Annulment and divorce are not the same thing. Minnesota, like many other states, is a no-fault divorce state, meaning either party to a marriage may file for a divorce at any time for any reason. With a divorce, if your marriage is dissolved, the law still recognizes that the marriage took place. In some cases, you could be required to pay child support or spousal maintenance to your ex for a period of time.
With an annulment, not only is your marriage dissolved should the court approve of your petition, but the law will not recognize that your marriage ever took place. The court is essentially saying that there was no basis for your marriage and therefore it is null and void.
There are generally two sets of circumstances regarding when an annulment can occur: situations where your marriage will be declared void, and circumstances where the court may simply say your marriage is voidable. Here’s how to distinguish between the two:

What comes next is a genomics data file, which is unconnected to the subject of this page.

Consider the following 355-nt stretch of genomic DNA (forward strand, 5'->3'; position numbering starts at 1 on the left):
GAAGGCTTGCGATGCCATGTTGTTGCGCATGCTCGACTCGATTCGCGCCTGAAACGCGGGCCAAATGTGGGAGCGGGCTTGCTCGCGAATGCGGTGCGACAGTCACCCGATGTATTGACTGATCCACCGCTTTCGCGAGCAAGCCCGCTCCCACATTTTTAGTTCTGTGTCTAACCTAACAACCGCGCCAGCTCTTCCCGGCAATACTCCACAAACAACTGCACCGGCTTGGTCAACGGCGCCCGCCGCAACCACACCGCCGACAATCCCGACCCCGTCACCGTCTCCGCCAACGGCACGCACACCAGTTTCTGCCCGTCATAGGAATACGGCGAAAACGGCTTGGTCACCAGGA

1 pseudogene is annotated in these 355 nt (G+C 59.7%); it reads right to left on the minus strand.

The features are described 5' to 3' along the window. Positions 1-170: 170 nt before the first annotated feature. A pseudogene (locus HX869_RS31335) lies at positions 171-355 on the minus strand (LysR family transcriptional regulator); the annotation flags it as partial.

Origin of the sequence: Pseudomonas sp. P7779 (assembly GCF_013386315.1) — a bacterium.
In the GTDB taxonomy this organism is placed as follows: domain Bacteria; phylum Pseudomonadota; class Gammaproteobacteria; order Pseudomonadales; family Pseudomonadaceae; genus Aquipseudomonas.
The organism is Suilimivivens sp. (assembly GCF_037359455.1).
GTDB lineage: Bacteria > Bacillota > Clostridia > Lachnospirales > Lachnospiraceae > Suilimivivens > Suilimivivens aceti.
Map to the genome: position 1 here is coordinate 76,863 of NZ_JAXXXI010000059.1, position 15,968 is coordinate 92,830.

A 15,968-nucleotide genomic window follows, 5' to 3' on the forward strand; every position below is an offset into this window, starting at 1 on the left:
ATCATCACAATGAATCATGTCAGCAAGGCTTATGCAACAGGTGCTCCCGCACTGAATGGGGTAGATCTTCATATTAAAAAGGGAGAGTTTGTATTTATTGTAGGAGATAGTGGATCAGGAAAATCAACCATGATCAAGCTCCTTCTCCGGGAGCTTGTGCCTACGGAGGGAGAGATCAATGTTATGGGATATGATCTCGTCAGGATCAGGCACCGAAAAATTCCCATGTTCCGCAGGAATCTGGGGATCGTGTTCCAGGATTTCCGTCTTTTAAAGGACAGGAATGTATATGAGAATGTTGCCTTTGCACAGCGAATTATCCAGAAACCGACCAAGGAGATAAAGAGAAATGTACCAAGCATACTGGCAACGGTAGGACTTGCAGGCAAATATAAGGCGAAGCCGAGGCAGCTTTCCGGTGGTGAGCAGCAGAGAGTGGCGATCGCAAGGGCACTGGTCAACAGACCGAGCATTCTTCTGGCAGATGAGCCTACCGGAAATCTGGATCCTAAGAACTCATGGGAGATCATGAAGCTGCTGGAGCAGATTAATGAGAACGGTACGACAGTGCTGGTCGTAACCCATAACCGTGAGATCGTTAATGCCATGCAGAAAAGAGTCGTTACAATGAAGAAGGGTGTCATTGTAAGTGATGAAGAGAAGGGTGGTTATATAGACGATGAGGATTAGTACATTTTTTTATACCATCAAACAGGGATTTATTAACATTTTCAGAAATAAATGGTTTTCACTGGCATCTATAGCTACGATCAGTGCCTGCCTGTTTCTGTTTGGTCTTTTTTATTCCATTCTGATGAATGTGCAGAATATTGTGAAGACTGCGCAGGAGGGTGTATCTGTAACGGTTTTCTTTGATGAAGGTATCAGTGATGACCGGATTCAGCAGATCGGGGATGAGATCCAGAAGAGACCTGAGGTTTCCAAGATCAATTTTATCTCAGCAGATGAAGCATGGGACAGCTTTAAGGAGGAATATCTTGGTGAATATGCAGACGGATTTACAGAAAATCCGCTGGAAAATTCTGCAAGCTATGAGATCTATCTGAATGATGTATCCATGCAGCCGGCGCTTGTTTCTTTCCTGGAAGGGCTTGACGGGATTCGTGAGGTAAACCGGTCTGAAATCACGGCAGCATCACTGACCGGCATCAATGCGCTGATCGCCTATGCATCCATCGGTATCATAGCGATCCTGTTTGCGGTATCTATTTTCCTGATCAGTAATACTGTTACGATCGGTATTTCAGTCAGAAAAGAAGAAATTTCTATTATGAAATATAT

A void marriage is one that is invalid by Minnesota law. This includes marriages between siblings and other close relatives and those where one of the partners was legally married to someone else at the time.
Voidable marriages are marriages that have a built-in deficiency that allows either party a limited time to challenge the marriage on the basis of that deficiency. Unless the challenge takes place, the marriage is allowed to continue. Deficiencies that could lead to voidable marriages include these situations:
- One party was underage at the time of the marriage;
- There was some type of marriage fraud involved that forced one party to marry the other;
- The marriage could not be consummated, and one party was unaware of this fact at the time of the marriage;
- One of the parties did not have the capacity to enter into the marriage due to drugs, alcohol, or mental condition.
If you believe you have cause for either a divorce or a marriage annulment, contact an experienced Minnesota family law attorney at 763-323-6555.